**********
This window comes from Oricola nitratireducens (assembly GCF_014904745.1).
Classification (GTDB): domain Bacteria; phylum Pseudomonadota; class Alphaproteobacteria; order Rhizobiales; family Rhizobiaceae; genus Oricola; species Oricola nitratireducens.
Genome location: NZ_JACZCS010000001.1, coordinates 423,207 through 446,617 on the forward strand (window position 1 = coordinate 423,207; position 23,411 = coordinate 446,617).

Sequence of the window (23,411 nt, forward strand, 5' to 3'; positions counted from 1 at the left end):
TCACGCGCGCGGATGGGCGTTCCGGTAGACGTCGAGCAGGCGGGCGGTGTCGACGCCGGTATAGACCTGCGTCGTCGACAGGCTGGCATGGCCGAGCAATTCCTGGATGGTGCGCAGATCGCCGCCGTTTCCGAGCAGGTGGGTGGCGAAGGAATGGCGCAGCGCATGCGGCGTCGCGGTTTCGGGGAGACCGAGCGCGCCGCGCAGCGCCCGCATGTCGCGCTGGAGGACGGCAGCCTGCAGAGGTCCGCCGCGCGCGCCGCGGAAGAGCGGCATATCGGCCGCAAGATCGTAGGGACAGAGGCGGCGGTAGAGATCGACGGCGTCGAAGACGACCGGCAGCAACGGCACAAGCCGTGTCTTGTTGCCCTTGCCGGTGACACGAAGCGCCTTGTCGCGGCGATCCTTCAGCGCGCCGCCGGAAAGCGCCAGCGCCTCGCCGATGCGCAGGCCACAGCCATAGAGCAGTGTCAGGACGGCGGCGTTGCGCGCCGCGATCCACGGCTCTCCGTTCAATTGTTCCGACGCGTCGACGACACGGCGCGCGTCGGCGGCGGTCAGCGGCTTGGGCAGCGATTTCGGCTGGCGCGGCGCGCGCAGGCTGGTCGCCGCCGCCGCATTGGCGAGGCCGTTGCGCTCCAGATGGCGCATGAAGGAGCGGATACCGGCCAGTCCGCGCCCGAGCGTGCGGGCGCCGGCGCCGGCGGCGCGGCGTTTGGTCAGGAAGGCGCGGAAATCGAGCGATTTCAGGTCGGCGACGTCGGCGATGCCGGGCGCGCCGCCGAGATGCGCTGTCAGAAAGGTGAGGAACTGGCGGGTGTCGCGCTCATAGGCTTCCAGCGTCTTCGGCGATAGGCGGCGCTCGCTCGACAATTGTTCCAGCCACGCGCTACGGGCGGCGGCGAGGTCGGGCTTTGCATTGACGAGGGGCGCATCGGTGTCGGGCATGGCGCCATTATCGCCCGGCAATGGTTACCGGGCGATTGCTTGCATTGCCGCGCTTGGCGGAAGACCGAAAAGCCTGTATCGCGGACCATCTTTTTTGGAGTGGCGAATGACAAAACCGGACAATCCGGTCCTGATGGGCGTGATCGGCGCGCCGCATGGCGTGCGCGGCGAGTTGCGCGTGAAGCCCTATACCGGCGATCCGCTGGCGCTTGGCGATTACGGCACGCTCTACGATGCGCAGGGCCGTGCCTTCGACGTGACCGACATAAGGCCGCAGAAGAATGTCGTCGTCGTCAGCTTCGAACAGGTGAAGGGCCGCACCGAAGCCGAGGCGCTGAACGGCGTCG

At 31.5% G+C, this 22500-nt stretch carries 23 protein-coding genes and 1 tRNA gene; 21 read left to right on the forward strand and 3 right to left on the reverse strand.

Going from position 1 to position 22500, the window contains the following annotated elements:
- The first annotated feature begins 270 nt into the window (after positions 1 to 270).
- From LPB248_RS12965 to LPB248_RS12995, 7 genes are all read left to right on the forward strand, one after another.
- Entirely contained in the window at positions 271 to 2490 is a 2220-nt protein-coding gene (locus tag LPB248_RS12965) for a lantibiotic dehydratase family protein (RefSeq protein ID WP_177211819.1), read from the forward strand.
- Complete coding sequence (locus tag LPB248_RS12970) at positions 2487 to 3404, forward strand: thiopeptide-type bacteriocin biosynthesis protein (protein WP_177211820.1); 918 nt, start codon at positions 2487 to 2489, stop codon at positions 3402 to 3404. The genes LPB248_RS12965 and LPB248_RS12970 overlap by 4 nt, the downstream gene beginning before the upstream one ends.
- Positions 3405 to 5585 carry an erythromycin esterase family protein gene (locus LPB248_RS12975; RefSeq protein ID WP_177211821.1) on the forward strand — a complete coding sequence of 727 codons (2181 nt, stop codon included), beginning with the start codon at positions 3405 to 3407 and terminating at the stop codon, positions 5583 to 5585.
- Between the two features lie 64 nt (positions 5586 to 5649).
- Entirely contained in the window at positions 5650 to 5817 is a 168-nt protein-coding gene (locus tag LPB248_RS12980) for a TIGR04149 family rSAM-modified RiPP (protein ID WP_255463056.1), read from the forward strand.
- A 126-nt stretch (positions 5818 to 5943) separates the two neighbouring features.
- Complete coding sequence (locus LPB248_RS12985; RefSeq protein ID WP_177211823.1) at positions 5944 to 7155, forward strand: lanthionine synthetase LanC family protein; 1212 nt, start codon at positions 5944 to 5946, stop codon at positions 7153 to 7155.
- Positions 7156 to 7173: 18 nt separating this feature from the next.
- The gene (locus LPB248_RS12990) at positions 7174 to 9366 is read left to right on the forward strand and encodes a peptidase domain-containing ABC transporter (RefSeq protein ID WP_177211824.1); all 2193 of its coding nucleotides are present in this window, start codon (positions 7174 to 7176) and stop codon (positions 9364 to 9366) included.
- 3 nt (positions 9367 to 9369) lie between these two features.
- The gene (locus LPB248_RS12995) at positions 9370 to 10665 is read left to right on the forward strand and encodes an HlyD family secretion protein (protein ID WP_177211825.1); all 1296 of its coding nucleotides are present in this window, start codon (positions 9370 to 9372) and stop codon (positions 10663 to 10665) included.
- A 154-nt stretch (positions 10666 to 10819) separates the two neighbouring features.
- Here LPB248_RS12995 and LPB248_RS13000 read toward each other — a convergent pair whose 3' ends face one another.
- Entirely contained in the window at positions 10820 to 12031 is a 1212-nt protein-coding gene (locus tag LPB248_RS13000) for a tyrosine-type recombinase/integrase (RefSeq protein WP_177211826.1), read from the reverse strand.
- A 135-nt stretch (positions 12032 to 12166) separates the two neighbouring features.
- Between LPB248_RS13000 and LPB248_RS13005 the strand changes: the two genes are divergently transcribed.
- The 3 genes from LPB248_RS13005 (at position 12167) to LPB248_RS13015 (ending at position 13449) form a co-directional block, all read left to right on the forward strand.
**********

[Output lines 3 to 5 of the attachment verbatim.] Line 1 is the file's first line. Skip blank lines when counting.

Genome location: NZ_JACZCS010000001.1, coordinates 423,207 through 446,617 on the forward strand (window position 1 = coordinate 423,207; position 23,411 = coordinate 446,617).

Sequence of the window (23,411 nt, forward strand, 5' to 3'; positions counted from 1 at the left end):
TCACGCGCGCGGATGGGCGTTCCGGTAGACGTCGAGCAGGCGGGCGGTGTCGACGCCGGTATAGACCTGCGTCGTCGACAGGCTGGCATGGCCGAGCAATTCCTGGATGGTGCGCAGATCGCCGCCGTTTCCGAGCAGGTGGGTGGCGAAGGAATGGCGCAGCGCATGCGGCGTCGCGGTTTCGGGGAGACCGAGCGCGCCGCGCAGCGCCCGCATGTCGCGCTGGAGGACGGCAGCCTGCAGAGGTCCGCCGCGCGCGCCGCGGAAGAGCGGCATATCGGCCGCAAGATCGTAGGGACAGAGGCGGCGGTAGAGATCGACGGCGTCGAAGACGACCGGCAGCAACGGCACAAGCCGTGTCTTGTTGCCCTTGCCGGTGACACGAAGCGCCTTGTCGCGGCGATCCTTCAGCGCGCCGCCGGAAAGCGCCAGCGCCTCGCCGATGCGCAGGCCACAGCCATAGAGCAGTGTCAGGACGGCGGCGTTGCGCGCCGCGATCCACGGCTCTCCGTTCAATTGTTCCGACGCGTCGACGACACGGCGCGCGTCGGCGGCGGTCAGCGGCTTGGGCAGCGATTTCGGCTGGCGCGGCGCGCGCAGGCTGGTCGCCGCCGCCGCATTGGCGAGGCCGTTGCGCTCCAGATGGCGCATGAAGGAGCGGATACCGGCCAGTCCGCGCCCGAGCGTGCGGGCGCCGGCGCCGGCGGCGCGGCGTTTGGTCAGGAAGGCGCGGAAATCGAGCGATTTCAGGTCGGCGACGTCGGCGATGCCGGGCGCGCCGCCGAGATGCGCTGTCAGAAAGGTGAGGAACTGGCGGGTGTCGCGCTCATAGGCTTCCAGCGTCTTCGGCGATAGGCGGCGCTCGCTCGACAATTGTTCCAGCCACGCGCTACGGGCGGCGGCGAGGTCGGGCTTTGCATTGACGAGGGGCGCATCGGTGTCGGGCATGGCGCCATTATCGCCCGGCAATGGTTACCGGGCGATTGCTTGCATTGCCGCGCTTGGCGGAAGACCGAAAAGCCTGTATCGCGGACCATCTTTTTTGGAGTGGCGAATGACAAAACCGGACAATCCGGTCCTGATGGGCGTGATCGGCGCGCCGCATGGCGTGCGCGGCGAGTTGCGCGTGAAGCCCTATACCGGCGATCCGCTGGCGCTTGGCGATTACGGCACGCTCTACGATGCGCAGGGCCGTGCCTTCGACGTGACCGACATAAGGCCGCAGAAGAATGTCGTCGTCGTCAGCTTCGAACAGGTGAAGGGCCGCACCGAAGCCGAGGCGCTGAACGGCGTCG